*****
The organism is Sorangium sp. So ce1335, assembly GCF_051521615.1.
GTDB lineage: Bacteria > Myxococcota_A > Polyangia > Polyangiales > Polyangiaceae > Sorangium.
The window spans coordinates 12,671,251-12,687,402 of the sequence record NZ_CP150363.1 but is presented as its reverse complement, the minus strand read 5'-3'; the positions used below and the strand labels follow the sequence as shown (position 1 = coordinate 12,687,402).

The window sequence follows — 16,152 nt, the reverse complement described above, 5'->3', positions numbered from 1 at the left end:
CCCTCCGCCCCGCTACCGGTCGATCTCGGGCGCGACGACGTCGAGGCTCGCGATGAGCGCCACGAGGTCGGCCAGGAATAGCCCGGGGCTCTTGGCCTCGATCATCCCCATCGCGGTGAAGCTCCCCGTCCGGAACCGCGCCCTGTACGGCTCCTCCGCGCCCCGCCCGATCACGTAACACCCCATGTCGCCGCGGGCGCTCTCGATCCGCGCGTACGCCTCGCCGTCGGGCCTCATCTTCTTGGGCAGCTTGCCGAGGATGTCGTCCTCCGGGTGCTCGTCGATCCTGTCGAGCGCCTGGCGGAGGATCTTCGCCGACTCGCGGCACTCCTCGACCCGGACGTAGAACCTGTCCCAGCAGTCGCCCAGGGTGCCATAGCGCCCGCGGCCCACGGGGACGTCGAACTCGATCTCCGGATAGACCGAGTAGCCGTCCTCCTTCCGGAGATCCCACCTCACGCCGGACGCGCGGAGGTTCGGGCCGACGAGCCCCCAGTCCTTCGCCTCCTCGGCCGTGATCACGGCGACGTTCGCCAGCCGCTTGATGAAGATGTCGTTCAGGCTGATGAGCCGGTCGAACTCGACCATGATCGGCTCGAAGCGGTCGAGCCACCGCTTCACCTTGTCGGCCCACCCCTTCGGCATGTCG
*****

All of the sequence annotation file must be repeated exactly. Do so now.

The organism is Sorangium sp. So ce1335, assembly GCF_051521615.1.
GTDB lineage: Bacteria > Myxococcota_A > Polyangia > Polyangiales > Polyangiaceae > Sorangium.
The window spans coordinates 12,671,251-12,687,402 of the sequence record NZ_CP150363.1 but is presented as its reverse complement, the minus strand read 5'-3'; the positions used below and the strand labels follow the sequence as shown (position 1 = coordinate 12,687,402).

The window sequence follows — 16,152 nt, the reverse complement described above, 5'->3', positions numbered from 1 at the left end:
CCCTCCGCCCCGCTACCGGTCGATCTCGGGCGCGACGACGTCGAGGCTCGCGATGAGCGCCACGAGGTCGGCCAGGAATAGCCCGGGGCTCTTGGCCTCGATCATCCCCATCGCGGTGAAGCTCCCCGTCCGGAACCGCGCCCTGTACGGCTCCTCCGCGCCCCGCCCGATCACGTAACACCCCATGTCGCCGCGGGCGCTCTCGATCCGCGCGTACGCCTCGCCGTCGGGCCTCATCTTCTTGGGCAGCTTGCCGAGGATGTCGTCCTCCGGGTGCTCGTCGATCCTGTCGAGCGCCTGGCGGAGGATCTTCGCCGACTCGCGGCACTCCTCGACCCGGACGTAGAACCTGTCCCAGCAGTCGCCCAGGGTGCCATAGCGCCCGCGGCCCACGGGGACGTCGAACTCGATCTCCGGATAGACCGAGTAGCCGTCCTCCTTCCGGAGATCCCACCTCACGCCGGACGCGCGGAGGTTCGGGCCGACGAGCCCCCAGTCCTTCGCCTCCTCGGCCGTGATCACGGCGACGTTCGCCAGCCGCTTGATGAAGATGTCGTTCAGGCTGATGAGCCGGTCGAACTCGACCATGATCGGCTCGAAGCGGTCGAGCCACCGCTTCACCTTGTCGGCCCACCCCTTCGGCATGTCG